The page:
How can I perfect my presentation in English?
This is a new part of the series “How can/do I …?“ questions.
Today I will tell you about tips and suggestions on how you can perfect your presentation in English.
I’ve been helping all kinds of people, from students to other experts in their field, how to communicate successfully in English for over 20 years. During this time I have been asked numerous questions. I’d like to share with you some of the most frequently asked questions my students have asked me about communicating in English and the solutions I’ve suggested, which have helped them.
There are many different opinions out there concerning giving a successful presentation.
In my opinion, it’s best to start by answering these questions first:
- Why should you give a presentation?
- What is your intention? Do you want to inform, persuade or sell a product / a service?
- How long should a presentation be? Up to 10, 20, 30, or even 60 minutes? Some people have told me about the presentations they have attended, which lasted for hours without any breaks!
- What is it about?
- Which messages does it contain?
- Who is it for? Who is your audience? (Other experts, suppliers or customers) Where are they from?
- Where and when will you give it?
The questions above are actually crucial to set up a road map for your presentations. Please take your time and answer them in detail.
The next step is to structure your presentation into three parts:
2. Main Part
1. In the introduction part of your presentation…
you introduce yourself, your company or purpose and you introduce your presentation. That means you tell your audience what you’re going to tell them in the main part. It is best to have no more than three messages in your main part, which you should structure by using signposts, e.g. firstly, secondly and finally. Giving your audience an idea of your presentation agenda is important. During your introduction, you should tell your audience how long your presentation will last and if you will answer the questions while you are presenting or after. This is really important. Do not make a quick decision about this, as it is crucial. Some people love having questions fired at them during their presentation and even invite their audience to do so, others don’t.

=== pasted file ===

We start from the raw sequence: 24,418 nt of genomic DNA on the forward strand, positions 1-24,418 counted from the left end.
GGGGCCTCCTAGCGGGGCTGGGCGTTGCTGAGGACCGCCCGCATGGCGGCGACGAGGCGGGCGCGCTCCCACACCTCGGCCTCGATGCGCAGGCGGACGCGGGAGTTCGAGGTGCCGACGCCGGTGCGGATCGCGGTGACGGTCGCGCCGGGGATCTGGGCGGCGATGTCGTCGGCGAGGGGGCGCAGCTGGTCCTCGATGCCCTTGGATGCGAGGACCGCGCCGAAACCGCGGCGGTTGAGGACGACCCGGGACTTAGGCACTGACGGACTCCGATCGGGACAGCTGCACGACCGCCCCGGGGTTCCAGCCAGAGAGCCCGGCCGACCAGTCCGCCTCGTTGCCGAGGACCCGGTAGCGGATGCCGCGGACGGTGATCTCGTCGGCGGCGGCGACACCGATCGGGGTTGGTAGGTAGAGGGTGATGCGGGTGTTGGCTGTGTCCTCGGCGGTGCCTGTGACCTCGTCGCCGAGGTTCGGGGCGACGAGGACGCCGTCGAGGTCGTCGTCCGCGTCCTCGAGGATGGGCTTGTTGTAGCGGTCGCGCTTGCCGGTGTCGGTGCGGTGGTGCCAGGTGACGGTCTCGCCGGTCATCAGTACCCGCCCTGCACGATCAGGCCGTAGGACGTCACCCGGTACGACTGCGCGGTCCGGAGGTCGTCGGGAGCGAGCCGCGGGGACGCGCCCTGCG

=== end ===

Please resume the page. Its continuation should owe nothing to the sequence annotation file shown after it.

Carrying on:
One reason can also be the time factor.
If you know you have all the time in the world, you can invite your audience to interrupt you with their questions. Surely it is easier if you’ve given the presentation before and you know what kind of questions to expect and you know the answers to the questions. Plus if you have studied the topic so intensely that you could even give the presentation in your sleep. In that case, go ahead, you have my blessing and allow for questions during your presentation. However, if you have never given the presentation before and you have a time limit, then ask your audience to wait with their questions till you have finished. This strategy is better if you feel nervous and are afraid of losing your train of thought after answering each question. Typically this part does not take up much time and it is the shortest part of your presentation. However, make sure you have your audience’s attention, and your audience knows why they should pay attention, i.e. you have told them what they will gain from your presentation.
2. In the main part of your presentation …
you deliver your message(s). You tell your audience your topic. Please consider more than three messages will be difficult for your audience to remember. So focus on three key points you want to tell your listeners. It can be helpful for you to write down the three points into three short sentences. Once you have mentioned the first key point, you then explain it and give examples and finally you recap. Follow this procedure with all your key points. If you are using slides for your presentation, please make sure that your visual aids reinforce your messages and clarify your examples.